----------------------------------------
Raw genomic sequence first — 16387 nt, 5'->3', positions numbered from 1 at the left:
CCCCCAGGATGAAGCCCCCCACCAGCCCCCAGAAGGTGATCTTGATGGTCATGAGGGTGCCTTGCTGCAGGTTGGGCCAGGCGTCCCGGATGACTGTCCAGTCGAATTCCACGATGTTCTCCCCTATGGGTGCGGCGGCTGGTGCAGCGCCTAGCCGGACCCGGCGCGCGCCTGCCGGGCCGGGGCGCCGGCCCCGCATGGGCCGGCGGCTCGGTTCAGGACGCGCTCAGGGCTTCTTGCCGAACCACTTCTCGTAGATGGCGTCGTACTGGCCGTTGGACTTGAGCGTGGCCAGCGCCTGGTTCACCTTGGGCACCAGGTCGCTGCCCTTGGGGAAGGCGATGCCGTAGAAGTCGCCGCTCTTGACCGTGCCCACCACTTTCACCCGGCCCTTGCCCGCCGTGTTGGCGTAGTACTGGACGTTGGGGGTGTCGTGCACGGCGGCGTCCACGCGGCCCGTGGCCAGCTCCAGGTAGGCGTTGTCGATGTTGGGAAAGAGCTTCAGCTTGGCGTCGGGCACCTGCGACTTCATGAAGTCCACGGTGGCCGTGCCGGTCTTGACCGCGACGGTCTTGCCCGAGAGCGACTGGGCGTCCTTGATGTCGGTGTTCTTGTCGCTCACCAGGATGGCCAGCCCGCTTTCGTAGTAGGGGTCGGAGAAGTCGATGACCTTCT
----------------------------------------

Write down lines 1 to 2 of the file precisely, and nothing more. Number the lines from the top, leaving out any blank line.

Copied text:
Raw genomic sequence first — 16387 nt, 5'->3', positions numbered from 1 at the left:
CCCCCAGGATGAAGCCCCCCACCAGCCCCCAGAAGGTGATCTTGATGGTCATGAGGGTGCCTTGCTGCAGGTTGGGCCAGGCGTCCCGGATGACTGTCCAGTCGAATTCCACGATGTTCTCCCCTATGGGTGCGGCGGCTGGTGCAGCGCCTAGCCGGACCCGGCGCGCGCCTGCCGGGCCGGGGCGCCGGCCCCGCATGGGCCGGCGGCTCGGTTCAGGACGCGCTCAGGGCTTCTTGCCGAACCACTTCTCGTAGATGGCGTCGTACTGGCCGTTGGACTTGAGCGTGGCCAGCGCCTGGTTCACCTTGGGCACCAGGTCGCTGCCCTTGGGGAAGGCGATGCCGTAGAAGTCGCCGCTCTTGACCGTGCCCACCACTTTCACCCGGCCCTTGCCCGCCGTGTTGGCGTAGTACTGGACGTTGGGGGTGTCGTGCACGGCGGCGTCCACGCGGCCCGTGGCCAGCTCCAGGTAGGCGTTGTCGATGTTGGGAAAGAGCTTCAGCTTGGCGTCGGGCACCTGCGACTTCATGAAGTCCACGGTGGCCGTGCCGGTCTTGACCGCGACGGTCTTGCCCGAGAGCGACTGGGCGTCCTTGATGTCGGTGTTCTTGTCGCTCACCAGGATGGCCAGCCCGCTTTCGTAGTAGGGGTCGGAGAAGTCGATGACCTTCT